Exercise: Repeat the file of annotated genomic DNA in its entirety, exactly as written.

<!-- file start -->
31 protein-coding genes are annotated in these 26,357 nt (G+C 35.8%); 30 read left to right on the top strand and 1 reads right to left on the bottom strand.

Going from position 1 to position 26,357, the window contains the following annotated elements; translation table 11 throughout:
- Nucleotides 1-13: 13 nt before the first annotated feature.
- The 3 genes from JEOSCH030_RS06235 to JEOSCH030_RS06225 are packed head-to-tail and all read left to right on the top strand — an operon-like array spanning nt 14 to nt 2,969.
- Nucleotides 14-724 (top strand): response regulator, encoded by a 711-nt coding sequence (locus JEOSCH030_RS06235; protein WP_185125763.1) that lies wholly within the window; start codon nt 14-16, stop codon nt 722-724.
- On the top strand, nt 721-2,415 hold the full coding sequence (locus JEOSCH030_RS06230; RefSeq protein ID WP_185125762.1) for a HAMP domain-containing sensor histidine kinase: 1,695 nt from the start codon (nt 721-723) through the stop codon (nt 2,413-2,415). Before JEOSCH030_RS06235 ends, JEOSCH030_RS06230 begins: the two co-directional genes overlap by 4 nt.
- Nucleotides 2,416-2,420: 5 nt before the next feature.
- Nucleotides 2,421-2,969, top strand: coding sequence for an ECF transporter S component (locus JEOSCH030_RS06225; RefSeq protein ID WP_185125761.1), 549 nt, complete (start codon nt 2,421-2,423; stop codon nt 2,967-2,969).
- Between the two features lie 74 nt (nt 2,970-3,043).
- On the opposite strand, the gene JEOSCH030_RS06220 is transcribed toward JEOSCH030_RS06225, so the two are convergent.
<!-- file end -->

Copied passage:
31 protein-coding genes are annotated in these 26,357 nt (G+C 35.8%); 30 read left to right on the top strand and 1 reads right to left on the bottom strand.

Going from position 1 to position 26,357, the window contains the following annotated elements; translation table 11 throughout:
- Nucleotides 1-13: 13 nt before the first annotated feature.
- The 3 genes from JEOSCH030_RS06235 to JEOSCH030_RS06225 are packed head-to-tail and all read left to right on the top strand — an operon-like array spanning nt 14 to nt 2,969.
- Nucleotides 14-724 (top strand): response regulator, encoded by a 711-nt coding sequence (locus JEOSCH030_RS06235; protein WP_185125763.1) that lies wholly within the window; start codon nt 14-16, stop codon nt 722-724.
- On the top strand, nt 721-2,415 hold the full coding sequence (locus JEOSCH030_RS06230; RefSeq protein ID WP_185125762.1) for a HAMP domain-containing sensor histidine kinase: 1,695 nt from the start codon (nt 721-723) through the stop codon (nt 2,413-2,415). Before JEOSCH030_RS06235 ends, JEOSCH030_RS06230 begins: the two co-directional genes overlap by 4 nt.
- Nucleotides 2,416-2,420: 5 nt before the next feature.
- Nucleotides 2,421-2,969, top strand: coding sequence for an ECF transporter S component (locus JEOSCH030_RS06225; RefSeq protein ID WP_185125761.1), 549 nt, complete (start codon nt 2,421-2,423; stop codon nt 2,967-2,969).
- Between the two features lie 74 nt (nt 2,970-3,043).
- On the opposite strand, the gene JEOSCH030_RS06220 is transcribed toward JEOSCH030_RS06225, so the two are convergent.